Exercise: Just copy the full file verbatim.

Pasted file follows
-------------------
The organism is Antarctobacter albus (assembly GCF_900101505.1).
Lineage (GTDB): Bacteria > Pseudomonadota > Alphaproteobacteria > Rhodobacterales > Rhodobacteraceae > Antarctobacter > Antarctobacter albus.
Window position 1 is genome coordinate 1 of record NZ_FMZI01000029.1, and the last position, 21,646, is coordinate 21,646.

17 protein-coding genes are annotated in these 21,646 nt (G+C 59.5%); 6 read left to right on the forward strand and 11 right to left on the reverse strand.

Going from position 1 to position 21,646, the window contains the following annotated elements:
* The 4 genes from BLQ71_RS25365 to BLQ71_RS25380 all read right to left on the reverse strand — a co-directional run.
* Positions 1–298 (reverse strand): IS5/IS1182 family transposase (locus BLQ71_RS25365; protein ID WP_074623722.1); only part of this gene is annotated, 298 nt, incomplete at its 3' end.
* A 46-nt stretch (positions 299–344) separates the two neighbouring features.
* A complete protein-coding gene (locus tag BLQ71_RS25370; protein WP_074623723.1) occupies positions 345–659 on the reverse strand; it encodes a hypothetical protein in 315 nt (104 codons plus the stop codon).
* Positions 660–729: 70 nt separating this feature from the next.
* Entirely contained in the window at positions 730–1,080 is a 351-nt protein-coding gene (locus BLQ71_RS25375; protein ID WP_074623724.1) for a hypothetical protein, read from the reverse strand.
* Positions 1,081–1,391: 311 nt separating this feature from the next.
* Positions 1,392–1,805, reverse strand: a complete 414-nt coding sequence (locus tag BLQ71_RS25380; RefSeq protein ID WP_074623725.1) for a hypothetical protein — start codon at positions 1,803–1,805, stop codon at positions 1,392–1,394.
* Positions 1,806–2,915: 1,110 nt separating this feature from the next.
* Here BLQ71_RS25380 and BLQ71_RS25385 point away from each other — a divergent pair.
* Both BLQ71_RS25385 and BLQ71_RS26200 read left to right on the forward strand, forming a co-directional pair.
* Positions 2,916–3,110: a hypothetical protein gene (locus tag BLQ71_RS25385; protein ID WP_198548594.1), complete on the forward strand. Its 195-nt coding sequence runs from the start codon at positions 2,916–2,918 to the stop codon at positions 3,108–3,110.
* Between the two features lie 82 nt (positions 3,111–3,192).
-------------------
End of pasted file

The organism is Antarctobacter albus (assembly GCF_900101505.1).
Lineage (GTDB): Bacteria > Pseudomonadota > Alphaproteobacteria > Rhodobacterales > Rhodobacteraceae > Antarctobacter > Antarctobacter albus.
Window position 1 is genome coordinate 1 of record NZ_FMZI01000029.1, and the last position, 21,646, is coordinate 21,646.

17 protein-coding genes are annotated in these 21,646 nt (G+C 59.5%); 6 read left to right on the forward strand and 11 right to left on the reverse strand.

Going from position 1 to position 21,646, the window contains the following annotated elements:
* The 4 genes from BLQ71_RS25365 to BLQ71_RS25380 all read right to left on the reverse strand — a co-directional run.
* Positions 1–298 (reverse strand): IS5/IS1182 family transposase (locus BLQ71_RS25365; protein ID WP_074623722.1); only part of this gene is annotated, 298 nt, incomplete at its 3' end.
* A 46-nt stretch (positions 299–344) separates the two neighbouring features.
* A complete protein-coding gene (locus tag BLQ71_RS25370; protein WP_074623723.1) occupies positions 345–659 on the reverse strand; it encodes a hypothetical protein in 315 nt (104 codons plus the stop codon).
* Positions 660–729: 70 nt separating this feature from the next.
* Entirely contained in the window at positions 730–1,080 is a 351-nt protein-coding gene (locus BLQ71_RS25375; protein ID WP_074623724.1) for a hypothetical protein, read from the reverse strand.
* Positions 1,081–1,391: 311 nt separating this feature from the next.
* Positions 1,392–1,805, reverse strand: a complete 414-nt coding sequence (locus tag BLQ71_RS25380; RefSeq protein ID WP_074623725.1) for a hypothetical protein — start codon at positions 1,803–1,805, stop codon at positions 1,392–1,394.
* Positions 1,806–2,915: 1,110 nt separating this feature from the next.
* Here BLQ71_RS25380 and BLQ71_RS25385 point away from each other — a divergent pair.
* Both BLQ71_RS25385 and BLQ71_RS26200 read left to right on the forward strand, forming a co-directional pair.
* Positions 2,916–3,110: a hypothetical protein gene (locus tag BLQ71_RS25385; protein ID WP_198548594.1), complete on the forward strand. Its 195-nt coding sequence runs from the start codon at positions 2,916–2,918 to the stop codon at positions 3,108–3,110.
* Between the two features lie 82 nt (positions 3,111–3,192).